Best of 2019 – Nonfiction

The best of 2019 continues, I am trying not to take the whole of January 2020 to share everything but I also don’t want to spam anyone. Lesson learned, I will plan better to have these done in December but sometimes that’s hard when you’re trying to finish just one more book.


STAND BY YOUR TRUTH by Rickey Smiley

“No” is a complete sentence that requires no explanation.

“Everyone needs to know how to say that word with confidence and power. People may hate to hear it, but they’ll get over it. And the word “no” will save you a lot of headaches in the meantime.”

“No. No. No. I did not stutter.”

Stand by Your Truth, Rickey Smiley

I’ve been a fan of Rickey Smiley’s comedy for many years. I’ve even seen one of his comedy shows in person. I listen to his radio show, I’ve seen his reality TV show, Rickey Smiley For Real, and I always have a lot of good stomach hurting laughter. I laughed at his matter of fact but truthful approach even to something that’s seemingly simple but sometimes hard to execute.


I’M TELLING THE TRUTH BUT I’M LYING: ESSAYS by Bassey Ikipi

“Your voice is caught in the traffic between your brain and your mouth.  You can’t even look up.  You find a space on the floor, stare at it until it blurs.  You think of something you love.  Someone who loves you in ways you understand.”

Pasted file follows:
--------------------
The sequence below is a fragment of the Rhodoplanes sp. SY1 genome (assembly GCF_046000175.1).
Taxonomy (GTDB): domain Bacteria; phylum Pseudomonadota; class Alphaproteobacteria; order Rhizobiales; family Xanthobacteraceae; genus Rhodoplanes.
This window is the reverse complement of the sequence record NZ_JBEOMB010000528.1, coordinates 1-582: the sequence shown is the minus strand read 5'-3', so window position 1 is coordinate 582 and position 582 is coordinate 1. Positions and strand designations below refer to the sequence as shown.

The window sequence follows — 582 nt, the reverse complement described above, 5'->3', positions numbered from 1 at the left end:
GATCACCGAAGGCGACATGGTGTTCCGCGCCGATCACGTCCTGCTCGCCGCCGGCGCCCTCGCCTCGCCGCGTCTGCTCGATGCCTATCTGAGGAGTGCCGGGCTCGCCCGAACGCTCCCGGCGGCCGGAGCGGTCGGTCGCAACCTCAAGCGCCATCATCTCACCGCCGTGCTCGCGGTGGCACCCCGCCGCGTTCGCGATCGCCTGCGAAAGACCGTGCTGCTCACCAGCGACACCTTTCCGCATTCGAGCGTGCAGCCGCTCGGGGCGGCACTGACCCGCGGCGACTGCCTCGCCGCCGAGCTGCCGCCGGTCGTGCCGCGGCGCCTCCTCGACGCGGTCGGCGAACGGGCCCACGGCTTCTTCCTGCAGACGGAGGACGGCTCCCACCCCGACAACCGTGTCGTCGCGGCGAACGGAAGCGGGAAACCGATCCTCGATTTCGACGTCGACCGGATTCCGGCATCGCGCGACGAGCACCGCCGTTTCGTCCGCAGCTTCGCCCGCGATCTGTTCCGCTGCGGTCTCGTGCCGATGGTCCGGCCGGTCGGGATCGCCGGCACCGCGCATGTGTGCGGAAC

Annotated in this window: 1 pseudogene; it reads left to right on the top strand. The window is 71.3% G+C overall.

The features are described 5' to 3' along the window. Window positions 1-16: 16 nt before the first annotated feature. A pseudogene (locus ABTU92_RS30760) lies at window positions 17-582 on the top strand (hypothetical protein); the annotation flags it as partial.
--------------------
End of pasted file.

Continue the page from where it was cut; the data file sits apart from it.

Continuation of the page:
I'm Telling the Truth but I'm Lying, Bassey Ikpi

 

EXCEPTIONAL READING. This is one of the best books I’ve read this year. These essays felt like flesh and blood; the constant pretense that’s everythings fine, but it’s not. Ikipi shares in these pages, her life with bipolar II and anxiety. It’s visceral and one I can’t stop recommending. Please see full review linked above.

 


BARRACOON: THE STORY OF THE LAST “BLACK CARGO” by Zora Neale Hurston

“When I think ’bout dat time I try not to cry no mo’. My eyes dey stop cryin’ but de tears runnee down inside me all de time.”

There aren’t any words I can use except thank you to Hurston for sharing Cudjo’s history, in his voice.  The tears run down inside of me when I contemplate this time in history.  I had never considered women soldiers who helped capture people, contributing to the illegal slave trade.  African kings who made this possible.

Hurston says its best, the epigraph at the beginning, a quote from her autobiography, Dust Tracks on a Road, “But the inescapable fact that struck in my craw, was: my people had sold and the white people had bought me…. It impressed upon me the universal nature of greed and glory.”


2 thoughts on “Best of 2019 – Nonfiction

  1. Grab the Lapels says:

    The way Cudjo communicated, dick that it sounded both wise and childish (all the words that ended in ee) just tore me right up. After I finished Huston’s book, I bought another about that time period and Lewis called Dreams Africa in Alabama.

    Like

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